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Third Genders

In the film Middle Sexes I was interested to watch how gender and sexuality is constructed differently in non Western cultures and how Western values regarding sexuality and gender have spread due to colonialism. It was however disappointing that the film spend a lot of focus on the nirwaan, the castrated members of India’s third sex, the hijra. In reality only a small percentage of the hijra undergo any type of sexual reassignment and many of its members are intersexed. I would have liked the film to have gone into more depth on how the gender binary is a modern construction and that through human history in various cultures there has been room for third genders and different sexualities.

A good example of this can be seen in the Two Spirit culture of the Native Americans. Currently I volunteer at the Tretter archive where I process materials donated by the Two Spirit activist Richard La Fortune. In Native culture prior to colonization different tribes had various forms of a third gender. Each tribe had different names and social norms pertaining to Two Spirit people. In many tribes it was not just crossing genders and wearing clothing of the opposite gender, or performing the work of the opposite gender, but blending of both genders to create something new. These members were often held in high regard in their tribal communities and were spiritual leaders, valued warriors, and mediators between men and women. There was an amazing rich history and diversity that was nearly wiped out by white settlers. The term Two Spirit was developed in response to the western term "berdache" which was applied to Natives by French settlers. It is part of the Native reclaiming of tribal culture and values. Paula Gunn Allen discusses this in her article Where I Come From Is Like This where she states “an American Indian woman is primary defined by her tribal identity. In her eyes, her destiny is necessarily that of her people, and her sense of herself as a woman is first and foremost prescribed by her tribe? (pg 31). Like Paula Gunn Allen who writes rejecting western concepts of womanhood placed upon Native women, Two Spirit people reject the negative status of LGBT people in connection with their own cultural heritage.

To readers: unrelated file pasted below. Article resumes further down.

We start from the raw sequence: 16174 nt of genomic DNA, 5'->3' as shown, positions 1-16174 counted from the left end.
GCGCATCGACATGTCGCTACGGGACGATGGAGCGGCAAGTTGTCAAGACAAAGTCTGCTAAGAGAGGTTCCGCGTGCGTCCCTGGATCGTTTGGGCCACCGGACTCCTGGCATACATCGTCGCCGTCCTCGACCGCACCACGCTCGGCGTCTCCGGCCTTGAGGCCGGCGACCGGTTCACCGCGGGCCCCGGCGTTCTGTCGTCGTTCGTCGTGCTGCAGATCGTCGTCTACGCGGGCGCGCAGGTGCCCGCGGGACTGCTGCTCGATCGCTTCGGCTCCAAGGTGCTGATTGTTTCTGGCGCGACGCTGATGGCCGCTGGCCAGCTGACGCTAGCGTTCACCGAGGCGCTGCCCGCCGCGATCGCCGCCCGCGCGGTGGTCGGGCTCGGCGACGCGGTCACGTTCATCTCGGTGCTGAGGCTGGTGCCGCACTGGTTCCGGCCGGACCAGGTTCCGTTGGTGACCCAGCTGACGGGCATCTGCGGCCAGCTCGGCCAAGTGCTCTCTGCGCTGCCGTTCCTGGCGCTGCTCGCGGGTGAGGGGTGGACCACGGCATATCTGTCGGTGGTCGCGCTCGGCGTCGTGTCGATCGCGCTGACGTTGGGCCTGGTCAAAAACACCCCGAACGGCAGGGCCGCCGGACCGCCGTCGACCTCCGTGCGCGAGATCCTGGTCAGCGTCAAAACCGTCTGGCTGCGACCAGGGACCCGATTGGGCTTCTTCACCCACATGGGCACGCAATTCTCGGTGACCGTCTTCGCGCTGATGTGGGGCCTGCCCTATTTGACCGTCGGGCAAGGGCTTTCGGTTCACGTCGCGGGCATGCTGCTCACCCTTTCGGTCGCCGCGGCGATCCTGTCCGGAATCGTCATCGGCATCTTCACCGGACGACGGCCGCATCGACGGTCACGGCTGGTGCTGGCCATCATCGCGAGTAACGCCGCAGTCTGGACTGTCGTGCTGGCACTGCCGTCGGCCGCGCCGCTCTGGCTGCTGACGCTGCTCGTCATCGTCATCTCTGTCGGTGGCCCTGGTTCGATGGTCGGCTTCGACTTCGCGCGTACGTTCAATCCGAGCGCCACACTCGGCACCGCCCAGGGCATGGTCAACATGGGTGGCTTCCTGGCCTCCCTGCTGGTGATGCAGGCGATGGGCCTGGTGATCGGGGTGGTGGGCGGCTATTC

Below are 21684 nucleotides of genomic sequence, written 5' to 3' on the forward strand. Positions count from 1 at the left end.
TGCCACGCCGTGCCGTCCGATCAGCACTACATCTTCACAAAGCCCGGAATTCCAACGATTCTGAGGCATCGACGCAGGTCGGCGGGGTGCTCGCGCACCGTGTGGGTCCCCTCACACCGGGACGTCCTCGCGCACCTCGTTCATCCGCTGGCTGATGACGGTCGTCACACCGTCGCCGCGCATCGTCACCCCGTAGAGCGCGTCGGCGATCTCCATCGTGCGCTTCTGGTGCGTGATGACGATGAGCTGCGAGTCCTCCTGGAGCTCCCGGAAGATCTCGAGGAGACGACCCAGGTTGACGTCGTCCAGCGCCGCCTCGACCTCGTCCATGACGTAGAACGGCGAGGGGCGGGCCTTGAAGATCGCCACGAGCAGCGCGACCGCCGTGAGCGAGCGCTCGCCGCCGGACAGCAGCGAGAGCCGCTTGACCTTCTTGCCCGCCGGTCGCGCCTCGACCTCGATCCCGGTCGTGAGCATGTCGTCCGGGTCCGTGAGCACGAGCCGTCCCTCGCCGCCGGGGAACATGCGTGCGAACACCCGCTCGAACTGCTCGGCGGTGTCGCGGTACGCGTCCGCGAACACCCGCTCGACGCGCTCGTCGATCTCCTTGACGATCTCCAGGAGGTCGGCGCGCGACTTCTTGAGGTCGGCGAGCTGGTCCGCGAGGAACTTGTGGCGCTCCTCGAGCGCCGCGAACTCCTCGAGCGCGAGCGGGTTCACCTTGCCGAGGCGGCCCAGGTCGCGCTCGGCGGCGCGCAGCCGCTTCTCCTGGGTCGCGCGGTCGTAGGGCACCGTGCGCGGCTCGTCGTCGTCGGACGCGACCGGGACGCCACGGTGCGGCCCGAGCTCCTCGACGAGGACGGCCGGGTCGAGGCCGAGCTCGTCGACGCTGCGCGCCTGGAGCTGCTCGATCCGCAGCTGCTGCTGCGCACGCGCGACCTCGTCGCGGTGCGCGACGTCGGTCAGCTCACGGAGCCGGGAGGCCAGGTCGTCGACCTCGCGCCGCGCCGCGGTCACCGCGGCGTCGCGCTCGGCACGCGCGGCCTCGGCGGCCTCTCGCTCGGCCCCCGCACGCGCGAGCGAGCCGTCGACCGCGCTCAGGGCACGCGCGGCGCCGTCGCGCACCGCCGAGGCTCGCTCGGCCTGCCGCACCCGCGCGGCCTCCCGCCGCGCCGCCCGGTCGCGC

It is also interesting to note that modern western gender binaries and heterosexism are more modern constructions. In ancient Mediterranean societies, third genders and homosexual behaviors were common and an accepted part of society. In ancient Rome priests of Magna Mater were transgendered, and homosexual practices between men were considered normal. Even with the rise of Christianity third genders were found throughout the Mediterranean world and Europe and took on various forms ranging from natural born eunuchs in Byzantium, to the kocek in the Ottoman empire to the Sworn Virgin in the Balkans.


the film does continue with other examples... we missed a good portion of the film.

good post.